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Thursday 30 November 2023 Dublin: 3°C
Conor McCabe via PA Images Health Minister Stephen Donnelly said the clinic is going to be multidisciplinary

Donnelly announces establishment of Ireland's first centre for menopause

The centre will be located at the National Maternity Hospital in Dublin.

HEALTH MINISTER STEPHEN Donnelly has announced the establishment of Ireland’s first specialist centre for menopause.

It follows a recommendation from the Women’s Health Taskforce, established by the Department of Health in 2019 to improve the standard of women’s healthcare.

The centre is to be established this year and will be located at the National Maternity Hospital in Dublin.

Donnelly said he expects that other such clinics will be established around the country.

“One area that has received considerable attention this year, quite rightly, is menopause, and the lack of any specialist centres for menopause,” Donnelly said.

“It’s kind of extraordinary that it never been in place,” he said.

“I’m delighted today to be able to announce that we are establishing the first specialised menopause clinic in the public health system.”

Speaking at the Fianna Fáil think-in in Cavan, Donnelly said he would seek funding through the budget for the project, to give the issue “attention that it rightly deserves”.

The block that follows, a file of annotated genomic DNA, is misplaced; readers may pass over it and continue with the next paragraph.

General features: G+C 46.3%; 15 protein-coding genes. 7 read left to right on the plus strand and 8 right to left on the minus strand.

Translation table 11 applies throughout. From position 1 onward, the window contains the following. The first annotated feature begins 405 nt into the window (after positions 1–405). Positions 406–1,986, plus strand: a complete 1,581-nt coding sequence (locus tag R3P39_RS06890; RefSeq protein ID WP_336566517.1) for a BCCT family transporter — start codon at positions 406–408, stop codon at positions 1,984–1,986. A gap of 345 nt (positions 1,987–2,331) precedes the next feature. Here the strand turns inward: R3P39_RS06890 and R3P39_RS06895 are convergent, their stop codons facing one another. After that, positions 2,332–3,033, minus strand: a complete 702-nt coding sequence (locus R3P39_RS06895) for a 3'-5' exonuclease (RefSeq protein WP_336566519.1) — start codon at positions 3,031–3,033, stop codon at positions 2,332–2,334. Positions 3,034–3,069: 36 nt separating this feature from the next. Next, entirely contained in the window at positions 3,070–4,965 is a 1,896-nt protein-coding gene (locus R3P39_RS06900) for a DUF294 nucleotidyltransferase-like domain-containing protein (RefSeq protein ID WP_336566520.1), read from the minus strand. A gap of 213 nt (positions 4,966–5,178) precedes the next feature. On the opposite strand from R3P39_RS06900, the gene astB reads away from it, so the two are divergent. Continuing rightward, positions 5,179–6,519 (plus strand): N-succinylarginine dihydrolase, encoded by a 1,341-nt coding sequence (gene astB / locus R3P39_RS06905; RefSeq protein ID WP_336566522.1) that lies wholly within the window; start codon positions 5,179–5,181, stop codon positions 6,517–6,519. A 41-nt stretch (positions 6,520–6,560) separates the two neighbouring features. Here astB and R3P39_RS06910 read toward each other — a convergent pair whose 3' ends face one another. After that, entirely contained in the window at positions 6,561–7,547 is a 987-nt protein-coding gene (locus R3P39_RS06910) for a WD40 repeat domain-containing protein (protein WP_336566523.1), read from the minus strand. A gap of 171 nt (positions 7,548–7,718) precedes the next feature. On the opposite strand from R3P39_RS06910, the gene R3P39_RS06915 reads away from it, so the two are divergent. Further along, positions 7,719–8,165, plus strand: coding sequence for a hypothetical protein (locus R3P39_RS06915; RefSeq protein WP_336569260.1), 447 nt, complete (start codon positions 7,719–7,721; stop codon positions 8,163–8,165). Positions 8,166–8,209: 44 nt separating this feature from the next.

“The clinic is going to be multidisciplinary. It’s going to have GPs, who are specialising in this area, and clinical nurse and midwife specialists, which is really, really important,” the Health Minister said. 

“It’s one of many priorities Fianna Fáil has and the Government has for women’s health care.”

He said a range of other initiatives would also be brought forward, on the back of recommendations from the taskforce.

“I just want to acknowledge the ongoing work from the Women’s Health Taskforce,” Donnelly said. 

“They’ve been engaged in a radical listening exercise and the results coming in from that are very, very interesting and are really informing our women’s health plans as we go on,” he said. 

“We’re also funding the development for the delivery of training of long-acting reversible contraception, for 45 GP trainees and 50 postgraduate GPs per year,” he added. 

“We’ve already funded a lot of other initiatives. We are expanding nine gynaecology clinics. We are establishing this year two fertility clinics at hubs in Nenagh and in Galway,” the Health Minister said. 

“We funded an additional 24 lactation consultants, and a specialist endometriosis service in Tallaght University Hospital.”

Junior minister Mary Butler also spoke about efforts to improve perinatal mental health services this year, with six hubs, 13 spoke sites and 13 specialist nurses now available.

Butler said: “Regardless of where you live, regardless of which maternity hospital you present to, if you do have ill mental health, before, during or after your pregnancy, you can get the support of a specially trained mental health nurse.”

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